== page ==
No inferior hand has sketched even so much as the most minute parts of providence. It was all, from its Alpha to its Omega, from its divine preface to its solemn conclusion, marked out, designed, sketched and planned by the mind of the all-wise, all-knowing God. Therefore, not even Christ's death was exempt from it. He who wings an angel and guides a sparrow, he that protects the hairs of our head from falling prematurely to the ground, was not likely, when he took notice of such little things, to omit in his solemn decrees the greatest wonder of earth's miracles, the death of Christ. No! the blood-stained page of that book, the page which makes both past and future glorious with golden words, that blood-stained page, I say, was as much written by Jehovah as any other.
Like the Swift Ships
You may easily conceive how swiftly the mariner flies from a threatening storm, or seeks the port where he will find his home. You have sometimes seen how the ship cuts through the billows, leaving a white furrow behind her, and causing the sea to boil around her. Such is life, says Job, "like the swift ships," when the sails are filled by the wind, and the vessel dashes on, dividing a passage through the crowded water. Swift are the ships, but swifter far is life. The wind of time bears me along. I cannot stop its motion; I may direct it with the rudder of God's Holy Spirit; I may, it is true, take in some small sails of sin, which might hurry my days on faster than otherwise they would go; but nevertheless, like a swift ship, my life must speed on its way until it reaches its haven. Where is that haven to be? Shall it be found in the land of bitterness and barrenness, that dreary region of the lost? Or shall it be that sweet haven of eternal peace, where not a troubling wave can ruffle the quiet glory of my spirit? Wherever the haven is to be, that truth is the same, we are "like the swift ships."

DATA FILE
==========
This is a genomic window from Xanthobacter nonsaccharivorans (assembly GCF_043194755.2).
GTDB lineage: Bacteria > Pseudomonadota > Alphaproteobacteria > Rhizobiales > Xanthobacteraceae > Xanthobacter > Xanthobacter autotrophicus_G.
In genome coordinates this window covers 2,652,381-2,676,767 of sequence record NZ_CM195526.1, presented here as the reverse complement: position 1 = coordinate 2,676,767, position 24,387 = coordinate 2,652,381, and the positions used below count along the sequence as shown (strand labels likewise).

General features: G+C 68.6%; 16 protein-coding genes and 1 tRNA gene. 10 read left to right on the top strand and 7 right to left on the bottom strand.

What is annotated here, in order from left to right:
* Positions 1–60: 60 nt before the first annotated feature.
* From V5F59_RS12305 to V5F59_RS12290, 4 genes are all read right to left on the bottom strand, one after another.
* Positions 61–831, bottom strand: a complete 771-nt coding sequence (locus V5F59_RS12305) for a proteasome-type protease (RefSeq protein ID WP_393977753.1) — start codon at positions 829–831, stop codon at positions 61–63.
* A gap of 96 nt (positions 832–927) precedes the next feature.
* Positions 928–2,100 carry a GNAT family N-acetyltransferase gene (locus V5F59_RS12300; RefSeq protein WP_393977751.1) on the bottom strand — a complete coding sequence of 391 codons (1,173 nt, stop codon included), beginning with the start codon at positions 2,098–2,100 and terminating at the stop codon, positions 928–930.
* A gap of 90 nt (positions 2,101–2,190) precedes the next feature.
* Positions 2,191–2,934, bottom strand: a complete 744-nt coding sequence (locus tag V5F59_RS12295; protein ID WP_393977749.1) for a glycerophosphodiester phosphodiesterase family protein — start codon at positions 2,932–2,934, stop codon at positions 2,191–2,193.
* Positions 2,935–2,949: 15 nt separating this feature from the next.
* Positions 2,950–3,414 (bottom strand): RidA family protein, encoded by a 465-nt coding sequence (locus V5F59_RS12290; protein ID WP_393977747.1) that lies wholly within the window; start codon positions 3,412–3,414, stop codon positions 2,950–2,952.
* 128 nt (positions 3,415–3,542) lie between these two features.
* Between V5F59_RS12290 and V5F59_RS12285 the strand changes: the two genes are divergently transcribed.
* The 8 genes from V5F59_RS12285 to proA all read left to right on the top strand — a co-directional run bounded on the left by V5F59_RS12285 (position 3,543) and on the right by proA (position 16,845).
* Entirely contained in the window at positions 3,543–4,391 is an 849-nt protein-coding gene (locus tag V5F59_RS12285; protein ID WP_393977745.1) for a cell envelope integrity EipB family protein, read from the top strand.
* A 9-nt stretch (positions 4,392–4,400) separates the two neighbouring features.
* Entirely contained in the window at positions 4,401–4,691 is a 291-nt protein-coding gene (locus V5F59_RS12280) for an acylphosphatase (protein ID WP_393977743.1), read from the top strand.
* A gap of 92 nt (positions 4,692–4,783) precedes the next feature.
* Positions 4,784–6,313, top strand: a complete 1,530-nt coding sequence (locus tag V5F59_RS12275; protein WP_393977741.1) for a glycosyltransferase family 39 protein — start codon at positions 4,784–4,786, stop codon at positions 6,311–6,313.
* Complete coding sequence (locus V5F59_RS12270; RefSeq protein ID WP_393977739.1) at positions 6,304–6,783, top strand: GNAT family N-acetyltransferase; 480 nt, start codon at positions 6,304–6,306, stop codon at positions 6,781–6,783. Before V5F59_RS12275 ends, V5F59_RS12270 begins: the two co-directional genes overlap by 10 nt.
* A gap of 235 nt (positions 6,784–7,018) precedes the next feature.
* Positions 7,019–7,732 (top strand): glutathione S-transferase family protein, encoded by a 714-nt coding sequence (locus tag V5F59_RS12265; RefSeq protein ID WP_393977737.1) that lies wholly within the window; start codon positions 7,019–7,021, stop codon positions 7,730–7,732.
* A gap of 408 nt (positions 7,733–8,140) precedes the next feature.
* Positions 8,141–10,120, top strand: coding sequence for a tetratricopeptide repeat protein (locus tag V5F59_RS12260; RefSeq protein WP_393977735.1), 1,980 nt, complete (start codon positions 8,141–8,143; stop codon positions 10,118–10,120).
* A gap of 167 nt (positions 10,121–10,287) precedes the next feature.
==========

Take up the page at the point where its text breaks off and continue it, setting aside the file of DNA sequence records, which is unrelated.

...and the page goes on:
Focus on Christ
There is one great event, which every day attracts more admiration than do the sun, and moon, and stars, when they march in their courses. That event is, the death of our Lord Jesus Christ. To it the eyes of all the saints who lived before the Christian era were always directed; and backwards, through the thousand years of history, the eye of modern saints are looking. Upon Christ, the angels in heaven perpetually gaze. "Which things the angels desire to look into," said the apostle. Upon Christ, the myriad eyes of the redeemed are perpetually fixed; and thousands of pilgrims, through this world of tears, have no higher object for their faith, and no better desire for their vision, than to see Christ as he is in heaven, and in communion to behold his person. Beloved, we shall have many with us, while we turn our face to the Mount of Calvary. We shall not be solitary spectators of the fearful tragedy or our Savior's death—we shall but dart our eyes to that place which is the focus of heaven's joy and delight, the cross of our Lord and Savior Jesus Christ.
Means of Grace
Happy is the nation which is blessed with the means of grace. No man was ever saved by the means of grace apart from the Holy Spirit. You may hear the sermons of the man whom God delights to honor; you may select from all your divines the writings of the man whom God did bless with a double portion of his Holy Spirit; you may attend every meeting for prayer; you may turn over the pages of his blessed book; but in all this, there is no life for the soul apart from the breath of the Divine Spirit. Use these means, we exhort you to use them, and use them diligently; but remember that in none of these means is there anything that can benefit you unless God the Holy Spirit shall own and crown them. These are like the conduit pipes of the market place; when the fountain-head flows with the water then they are full, and we do derive a blessing from them; but if the stream is held back, if the fountain head does cease to give forth its current, then these are wells without water, clouds without rain; and you may go to ordinances as an Arab turns to his skin bottle when it is dry, and with your parched lips you may suck the wind and drink the whirlwind, but receive neither comfort, nor blessing, nor instruction, from the means of grace.
The Little Things